CHUCK CANTERBURY TO BE NOMINATED BY PRESIDENT TRUMP TO HEAD ATF
The long-term president of the National Fraternal Order of Police, Kenneth Charles “Chuck” Canterbury, Jr., is expected to be nominated to become the Director of the Bureau of Alcohol, Tobacco, Firearms and Explosives.
The White House announced the move by President Trump last week, noting that Canterbury has held his current spot in the 350,000-strong FOP since 2003. A South Carolina resident, he formerly served 26 years in the Horry County Police Department in the Palmetto State.
Since word of Canterbury’s nomination, he has been praised by the trade organizations for the firearms and suppressor industries — the National Shooting Sports Foundation and American Suppressor Association.
“Mr. Canterbury brings a proven record of performance that will provide the ATF, and the firearms and ammunition industry, the leadership that is deserved,” said Larry Keane, NSSF senior vice president and general counsel.
The NSSF went on this week to highlight the lawman’s past remarks and actions on Second Amendment issues. These include taking a public stand as FOP president in protecting ATF gun trace data from public disclosure, denouncing a National Football League “no-guns” policy that included off-duty and retired law enforcement officers, the FOP’s objection to a proposed ban on “green tip” ammo, and opposition to smart guns.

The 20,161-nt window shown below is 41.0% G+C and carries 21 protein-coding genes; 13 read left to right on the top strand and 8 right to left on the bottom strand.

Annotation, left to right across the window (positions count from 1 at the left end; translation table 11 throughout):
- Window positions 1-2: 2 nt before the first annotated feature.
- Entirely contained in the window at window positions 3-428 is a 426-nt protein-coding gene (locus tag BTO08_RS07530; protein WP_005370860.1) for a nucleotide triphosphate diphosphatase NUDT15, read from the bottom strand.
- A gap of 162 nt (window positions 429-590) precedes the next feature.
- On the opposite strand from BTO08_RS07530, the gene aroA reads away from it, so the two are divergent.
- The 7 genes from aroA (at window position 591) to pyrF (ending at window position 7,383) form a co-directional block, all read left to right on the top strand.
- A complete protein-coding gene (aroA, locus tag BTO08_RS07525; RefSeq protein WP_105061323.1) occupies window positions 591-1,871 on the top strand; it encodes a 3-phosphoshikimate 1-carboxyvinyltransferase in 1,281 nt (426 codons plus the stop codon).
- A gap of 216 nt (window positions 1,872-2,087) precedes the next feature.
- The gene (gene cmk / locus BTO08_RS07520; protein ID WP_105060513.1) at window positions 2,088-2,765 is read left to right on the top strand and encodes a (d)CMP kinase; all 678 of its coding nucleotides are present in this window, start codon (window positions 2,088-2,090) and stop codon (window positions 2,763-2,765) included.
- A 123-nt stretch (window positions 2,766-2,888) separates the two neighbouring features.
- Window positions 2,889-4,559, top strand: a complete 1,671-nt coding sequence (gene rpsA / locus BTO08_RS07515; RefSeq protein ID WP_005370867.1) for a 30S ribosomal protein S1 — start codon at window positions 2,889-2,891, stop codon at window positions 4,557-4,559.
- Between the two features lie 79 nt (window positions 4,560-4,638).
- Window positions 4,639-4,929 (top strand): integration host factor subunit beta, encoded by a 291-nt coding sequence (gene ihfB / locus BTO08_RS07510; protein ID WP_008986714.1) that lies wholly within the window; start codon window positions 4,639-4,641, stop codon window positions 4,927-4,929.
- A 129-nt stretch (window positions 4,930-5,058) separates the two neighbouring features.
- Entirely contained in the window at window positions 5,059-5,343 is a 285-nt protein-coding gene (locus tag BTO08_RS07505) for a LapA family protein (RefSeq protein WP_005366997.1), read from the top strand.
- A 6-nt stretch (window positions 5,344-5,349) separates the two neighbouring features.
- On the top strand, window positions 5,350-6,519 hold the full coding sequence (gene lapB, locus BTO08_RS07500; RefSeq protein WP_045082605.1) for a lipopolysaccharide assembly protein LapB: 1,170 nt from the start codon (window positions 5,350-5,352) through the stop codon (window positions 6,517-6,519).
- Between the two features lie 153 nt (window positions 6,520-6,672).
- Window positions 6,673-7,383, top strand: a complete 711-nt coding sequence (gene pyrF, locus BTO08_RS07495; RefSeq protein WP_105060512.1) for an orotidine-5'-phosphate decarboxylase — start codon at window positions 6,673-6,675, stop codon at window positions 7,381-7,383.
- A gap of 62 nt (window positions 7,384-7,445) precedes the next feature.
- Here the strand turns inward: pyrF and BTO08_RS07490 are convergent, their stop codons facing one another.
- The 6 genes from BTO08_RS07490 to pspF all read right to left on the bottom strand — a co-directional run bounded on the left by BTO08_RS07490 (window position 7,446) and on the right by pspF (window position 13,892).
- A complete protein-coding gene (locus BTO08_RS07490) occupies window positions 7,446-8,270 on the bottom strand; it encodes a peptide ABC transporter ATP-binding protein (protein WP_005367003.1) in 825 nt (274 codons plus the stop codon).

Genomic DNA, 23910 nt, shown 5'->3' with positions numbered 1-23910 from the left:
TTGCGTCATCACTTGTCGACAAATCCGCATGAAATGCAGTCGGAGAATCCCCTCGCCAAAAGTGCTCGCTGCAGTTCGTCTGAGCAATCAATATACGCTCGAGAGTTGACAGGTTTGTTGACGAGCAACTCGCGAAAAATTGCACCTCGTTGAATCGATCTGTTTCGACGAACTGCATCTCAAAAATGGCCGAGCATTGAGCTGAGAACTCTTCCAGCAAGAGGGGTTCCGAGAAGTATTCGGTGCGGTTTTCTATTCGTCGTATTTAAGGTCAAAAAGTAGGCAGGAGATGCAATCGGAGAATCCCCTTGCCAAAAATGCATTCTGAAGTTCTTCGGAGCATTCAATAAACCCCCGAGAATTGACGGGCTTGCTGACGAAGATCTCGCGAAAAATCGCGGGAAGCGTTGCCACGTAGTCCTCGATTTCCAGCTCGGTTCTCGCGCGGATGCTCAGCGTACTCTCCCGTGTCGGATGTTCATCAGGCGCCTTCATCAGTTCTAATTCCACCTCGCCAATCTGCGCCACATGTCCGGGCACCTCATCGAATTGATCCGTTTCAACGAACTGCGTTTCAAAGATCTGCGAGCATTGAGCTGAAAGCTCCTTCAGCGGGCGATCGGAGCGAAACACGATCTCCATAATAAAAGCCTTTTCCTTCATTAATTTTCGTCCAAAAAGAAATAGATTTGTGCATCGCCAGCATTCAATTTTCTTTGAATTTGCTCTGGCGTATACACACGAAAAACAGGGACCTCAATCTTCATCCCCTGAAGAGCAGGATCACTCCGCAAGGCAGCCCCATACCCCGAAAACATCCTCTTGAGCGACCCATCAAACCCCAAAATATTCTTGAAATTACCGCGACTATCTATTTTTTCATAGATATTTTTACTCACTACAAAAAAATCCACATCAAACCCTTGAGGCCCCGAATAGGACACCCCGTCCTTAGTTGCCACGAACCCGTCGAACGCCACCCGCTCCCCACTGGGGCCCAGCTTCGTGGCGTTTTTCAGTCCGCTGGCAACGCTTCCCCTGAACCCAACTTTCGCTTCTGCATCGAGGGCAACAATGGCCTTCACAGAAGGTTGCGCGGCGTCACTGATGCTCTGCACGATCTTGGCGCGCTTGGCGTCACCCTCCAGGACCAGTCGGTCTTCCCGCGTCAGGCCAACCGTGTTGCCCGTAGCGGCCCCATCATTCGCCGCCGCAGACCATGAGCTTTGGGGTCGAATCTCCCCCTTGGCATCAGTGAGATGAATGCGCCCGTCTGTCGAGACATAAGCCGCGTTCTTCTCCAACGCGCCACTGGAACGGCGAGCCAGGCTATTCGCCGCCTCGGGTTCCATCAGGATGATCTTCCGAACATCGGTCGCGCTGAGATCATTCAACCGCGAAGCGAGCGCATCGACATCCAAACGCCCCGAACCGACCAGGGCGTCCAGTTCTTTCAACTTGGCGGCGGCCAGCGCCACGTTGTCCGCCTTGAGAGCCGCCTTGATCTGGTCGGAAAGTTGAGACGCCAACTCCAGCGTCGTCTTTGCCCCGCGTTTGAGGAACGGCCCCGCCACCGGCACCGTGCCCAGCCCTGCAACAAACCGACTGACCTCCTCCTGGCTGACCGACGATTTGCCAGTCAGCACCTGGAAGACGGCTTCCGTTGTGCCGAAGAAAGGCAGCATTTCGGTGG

Further, Canterbury has a track record of supporting the firearms industry’s Don’t Lie for the Other Guy program aimed at curbing illegal gun purchases from dealers by straw buyers and Project Childsafe, a free gun lock program designed to cut down on accidents.
Coming out in the past week against the plan to put Canterbury in charge of federal firearm regulators are two gun owner member groups, Gun Owners of America and the National Association of Gun Rights. Describing the possible nominee as “anti-gun,” the groups argue he testified in support of Supreme Court Justice Sonia Sotomayor and Attorney General Eric Holder and the FOP has in the past supported expanded background checks and opposed constitutional carry.